The resplendent antique green tilework lining the walls of vin nature entrepreneur Pierre Jancou's new restaurant Vivant seems to have become a kind of Rorschach test for early reviewers. Mentions of the tiling - either disparaging, as when François-Régis Gaudry of L'Express
How do I feel about the tilework? It's splendid, and original to the space, a former bird shop. I see no other reason to take this salient element of Vivant's simple décor as anything other than a good design choice, unless, never having quite understood natural wines or enlightened restaurateurism, one gleans satisfaction from implying that both are no more than superficial poses. Gaudry's
Use of the 'B' word, an identifying feature of hack writing, is basically a sham populist appeal for writers who seek to cosy up to unsophisticated readers. What's worse, in its implication that guests come to a given establishment merely to assuage their own consumerist guilt, the word contains a sad contempt for the very idea that a restaurant might attract a varied, cosmopolitan crowd by dint of its actually being an intelligent, tasteful, ideologically-sound place. Those exist! And Vivant, despite a few earnest missteps, is one of them.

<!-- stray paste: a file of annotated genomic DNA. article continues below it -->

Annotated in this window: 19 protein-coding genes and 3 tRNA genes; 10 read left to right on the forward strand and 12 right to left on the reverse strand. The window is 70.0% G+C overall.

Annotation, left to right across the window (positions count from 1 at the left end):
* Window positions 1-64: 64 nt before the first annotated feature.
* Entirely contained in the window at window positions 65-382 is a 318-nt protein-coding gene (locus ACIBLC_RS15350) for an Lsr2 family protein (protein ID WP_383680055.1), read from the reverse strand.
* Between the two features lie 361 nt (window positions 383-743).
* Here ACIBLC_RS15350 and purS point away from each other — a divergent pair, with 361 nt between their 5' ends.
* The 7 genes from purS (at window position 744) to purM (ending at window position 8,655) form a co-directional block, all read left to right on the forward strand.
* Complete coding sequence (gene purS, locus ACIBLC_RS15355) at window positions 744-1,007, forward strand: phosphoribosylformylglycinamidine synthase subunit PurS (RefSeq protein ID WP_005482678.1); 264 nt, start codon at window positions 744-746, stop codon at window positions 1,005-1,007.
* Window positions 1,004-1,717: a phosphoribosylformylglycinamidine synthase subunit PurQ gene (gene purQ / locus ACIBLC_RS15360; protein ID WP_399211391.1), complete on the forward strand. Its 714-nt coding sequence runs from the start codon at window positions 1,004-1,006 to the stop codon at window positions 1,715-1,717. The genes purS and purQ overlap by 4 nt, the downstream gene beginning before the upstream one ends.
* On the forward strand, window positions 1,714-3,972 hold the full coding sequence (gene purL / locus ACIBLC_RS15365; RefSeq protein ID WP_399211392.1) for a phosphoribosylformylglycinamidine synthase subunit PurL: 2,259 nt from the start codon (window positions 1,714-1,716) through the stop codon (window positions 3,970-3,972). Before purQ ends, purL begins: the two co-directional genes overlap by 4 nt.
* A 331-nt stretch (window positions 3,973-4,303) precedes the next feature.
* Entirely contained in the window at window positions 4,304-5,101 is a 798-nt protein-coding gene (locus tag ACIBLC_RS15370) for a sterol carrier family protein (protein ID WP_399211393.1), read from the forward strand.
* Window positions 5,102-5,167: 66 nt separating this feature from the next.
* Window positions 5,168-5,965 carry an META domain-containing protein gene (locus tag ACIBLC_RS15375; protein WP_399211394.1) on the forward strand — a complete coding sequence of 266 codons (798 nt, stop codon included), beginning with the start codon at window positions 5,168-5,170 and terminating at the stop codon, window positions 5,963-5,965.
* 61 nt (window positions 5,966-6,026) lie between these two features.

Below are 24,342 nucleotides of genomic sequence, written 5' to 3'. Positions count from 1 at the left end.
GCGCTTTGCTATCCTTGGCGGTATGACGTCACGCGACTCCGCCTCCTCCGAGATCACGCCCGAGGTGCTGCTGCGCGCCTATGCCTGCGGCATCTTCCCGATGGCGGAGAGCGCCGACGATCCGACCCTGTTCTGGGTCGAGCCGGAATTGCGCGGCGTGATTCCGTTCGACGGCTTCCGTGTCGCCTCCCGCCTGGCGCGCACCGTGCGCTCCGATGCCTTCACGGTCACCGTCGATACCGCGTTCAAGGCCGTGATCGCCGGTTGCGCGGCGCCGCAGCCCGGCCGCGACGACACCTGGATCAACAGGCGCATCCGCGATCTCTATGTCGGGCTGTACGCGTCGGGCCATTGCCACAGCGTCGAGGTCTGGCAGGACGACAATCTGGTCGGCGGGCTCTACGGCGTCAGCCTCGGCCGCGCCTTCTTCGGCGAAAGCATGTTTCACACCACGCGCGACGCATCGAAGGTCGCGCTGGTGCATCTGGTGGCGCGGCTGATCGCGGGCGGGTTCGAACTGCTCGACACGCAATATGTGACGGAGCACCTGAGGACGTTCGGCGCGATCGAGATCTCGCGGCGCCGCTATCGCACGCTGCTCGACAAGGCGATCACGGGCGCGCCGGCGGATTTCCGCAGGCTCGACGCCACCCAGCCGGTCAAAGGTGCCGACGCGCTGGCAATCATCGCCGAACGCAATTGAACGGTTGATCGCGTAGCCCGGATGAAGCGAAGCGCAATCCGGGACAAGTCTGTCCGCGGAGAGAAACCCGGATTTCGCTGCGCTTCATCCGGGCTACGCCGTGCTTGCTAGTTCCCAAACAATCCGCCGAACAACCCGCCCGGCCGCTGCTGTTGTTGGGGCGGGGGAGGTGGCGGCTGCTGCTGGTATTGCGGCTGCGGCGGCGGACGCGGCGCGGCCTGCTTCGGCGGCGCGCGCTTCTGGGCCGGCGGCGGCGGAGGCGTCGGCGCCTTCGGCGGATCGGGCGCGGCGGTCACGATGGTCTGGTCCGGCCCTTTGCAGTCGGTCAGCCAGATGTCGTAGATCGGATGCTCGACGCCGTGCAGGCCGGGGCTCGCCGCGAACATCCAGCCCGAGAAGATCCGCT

When I arrived to join my new friends R1, R2, and A the other Monday evening, M. Jancou had already scandalised them slightly by claiming to detest the wines of (acclaimed natural Burgundy vigneron) Philippe Pacalet. Happily, R1 et al are the adventurous, inquisitive sort of afficionados; they respectfully disagreed, but invited M. Jancou to bring them something exciting that was more in line with his tastes.
This is how we wound up drinking a lot of screaming shirtless art-punk wines all night. That's not a value judgment, per se: I dig the general style of unsulfured, spritzy, oxidative winemaking as long as the resulting wines remain, above all things, balanced and expressive. The majority of wines on Vivant's list meet this criteria. Then there is what we drank all night, the oddball Auvergnat wines of non-interventionist organic vigneron Pierre Beauger, on which bottles I remain stranded somewhere between intrigued and unconvinced.
Having been only morbidly fascinated by the 2002 of Beauger's sparkling Chardonnay cuvée "Champignon Magique" earlier this spring at 5ème wine terrace La Café de la Nouvelle Mairie, I was encouraged by the first Beauger bottle M. Jancou served us: the 2007 of same wine.
Notably less botrytised and not quite sparkling, it was kind of like reencountering the Swamp Thing in dinner attire.